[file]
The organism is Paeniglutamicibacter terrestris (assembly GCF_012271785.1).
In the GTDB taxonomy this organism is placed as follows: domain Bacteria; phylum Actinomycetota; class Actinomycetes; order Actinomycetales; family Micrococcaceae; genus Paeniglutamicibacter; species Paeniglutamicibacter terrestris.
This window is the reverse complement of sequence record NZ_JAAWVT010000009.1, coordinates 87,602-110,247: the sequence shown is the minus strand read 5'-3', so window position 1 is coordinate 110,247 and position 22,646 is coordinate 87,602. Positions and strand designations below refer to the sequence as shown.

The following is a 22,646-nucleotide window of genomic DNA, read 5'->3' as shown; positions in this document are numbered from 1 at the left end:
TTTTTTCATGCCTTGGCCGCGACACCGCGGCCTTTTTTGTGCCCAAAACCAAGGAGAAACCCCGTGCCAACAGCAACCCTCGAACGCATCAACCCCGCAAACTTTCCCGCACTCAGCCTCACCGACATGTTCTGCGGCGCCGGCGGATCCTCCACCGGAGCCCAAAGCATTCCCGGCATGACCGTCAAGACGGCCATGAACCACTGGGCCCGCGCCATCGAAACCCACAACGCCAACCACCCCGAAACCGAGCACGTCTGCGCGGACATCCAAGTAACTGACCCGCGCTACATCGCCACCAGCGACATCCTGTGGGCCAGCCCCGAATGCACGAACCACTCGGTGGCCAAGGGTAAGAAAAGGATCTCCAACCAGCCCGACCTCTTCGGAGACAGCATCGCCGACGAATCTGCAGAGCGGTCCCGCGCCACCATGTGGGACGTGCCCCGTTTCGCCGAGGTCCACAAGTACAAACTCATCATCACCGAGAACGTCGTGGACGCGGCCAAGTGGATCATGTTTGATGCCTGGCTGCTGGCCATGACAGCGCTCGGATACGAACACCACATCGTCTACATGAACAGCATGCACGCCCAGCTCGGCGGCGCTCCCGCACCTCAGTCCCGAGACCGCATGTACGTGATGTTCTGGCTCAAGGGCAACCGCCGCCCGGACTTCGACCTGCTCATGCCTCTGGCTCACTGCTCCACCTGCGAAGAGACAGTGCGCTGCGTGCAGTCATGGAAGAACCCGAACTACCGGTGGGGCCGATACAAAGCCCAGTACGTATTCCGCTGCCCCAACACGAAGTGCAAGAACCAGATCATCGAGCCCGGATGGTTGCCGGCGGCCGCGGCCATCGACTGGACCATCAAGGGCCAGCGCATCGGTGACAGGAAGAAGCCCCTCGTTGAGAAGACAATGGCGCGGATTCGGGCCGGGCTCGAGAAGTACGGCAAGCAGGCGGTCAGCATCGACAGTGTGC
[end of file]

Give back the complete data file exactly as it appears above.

The organism is Paeniglutamicibacter terrestris (assembly GCF_012271785.1).
In the GTDB taxonomy this organism is placed as follows: domain Bacteria; phylum Actinomycetota; class Actinomycetes; order Actinomycetales; family Micrococcaceae; genus Paeniglutamicibacter; species Paeniglutamicibacter terrestris.
This window is the reverse complement of sequence record NZ_JAAWVT010000009.1, coordinates 87,602-110,247: the sequence shown is the minus strand read 5'-3', so window position 1 is coordinate 110,247 and position 22,646 is coordinate 87,602. Positions and strand designations below refer to the sequence as shown.

The following is a 22,646-nucleotide window of genomic DNA, read 5'->3' as shown; positions in this document are numbered from 1 at the left end:
TTTTTTCATGCCTTGGCCGCGACACCGCGGCCTTTTTTGTGCCCAAAACCAAGGAGAAACCCCGTGCCAACAGCAACCCTCGAACGCATCAACCCCGCAAACTTTCCCGCACTCAGCCTCACCGACATGTTCTGCGGCGCCGGCGGATCCTCCACCGGAGCCCAAAGCATTCCCGGCATGACCGTCAAGACGGCCATGAACCACTGGGCCCGCGCCATCGAAACCCACAACGCCAACCACCCCGAAACCGAGCACGTCTGCGCGGACATCCAAGTAACTGACCCGCGCTACATCGCCACCAGCGACATCCTGTGGGCCAGCCCCGAATGCACGAACCACTCGGTGGCCAAGGGTAAGAAAAGGATCTCCAACCAGCCCGACCTCTTCGGAGACAGCATCGCCGACGAATCTGCAGAGCGGTCCCGCGCCACCATGTGGGACGTGCCCCGTTTCGCCGAGGTCCACAAGTACAAACTCATCATCACCGAGAACGTCGTGGACGCGGCCAAGTGGATCATGTTTGATGCCTGGCTGCTGGCCATGACAGCGCTCGGATACGAACACCACATCGTCTACATGAACAGCATGCACGCCCAGCTCGGCGGCGCTCCCGCACCTCAGTCCCGAGACCGCATGTACGTGATGTTCTGGCTCAAGGGCAACCGCCGCCCGGACTTCGACCTGCTCATGCCTCTGGCTCACTGCTCCACCTGCGAAGAGACAGTGCGCTGCGTGCAGTCATGGAAGAACCCGAACTACCGGTGGGGCCGATACAAAGCCCAGTACGTATTCCGCTGCCCCAACACGAAGTGCAAGAACCAGATCATCGAGCCCGGATGGTTGCCGGCGGCCGCGGCCATCGACTGGACCATCAAGGGCCAGCGCATCGGTGACAGGAAGAAGCCCCTCGTTGAGAAGACAATGGCGCGGATTCGGGCCGGGCTCGAGAAGTACGGCAAGCAGGCGGTCAGCATCGACAGTGTGC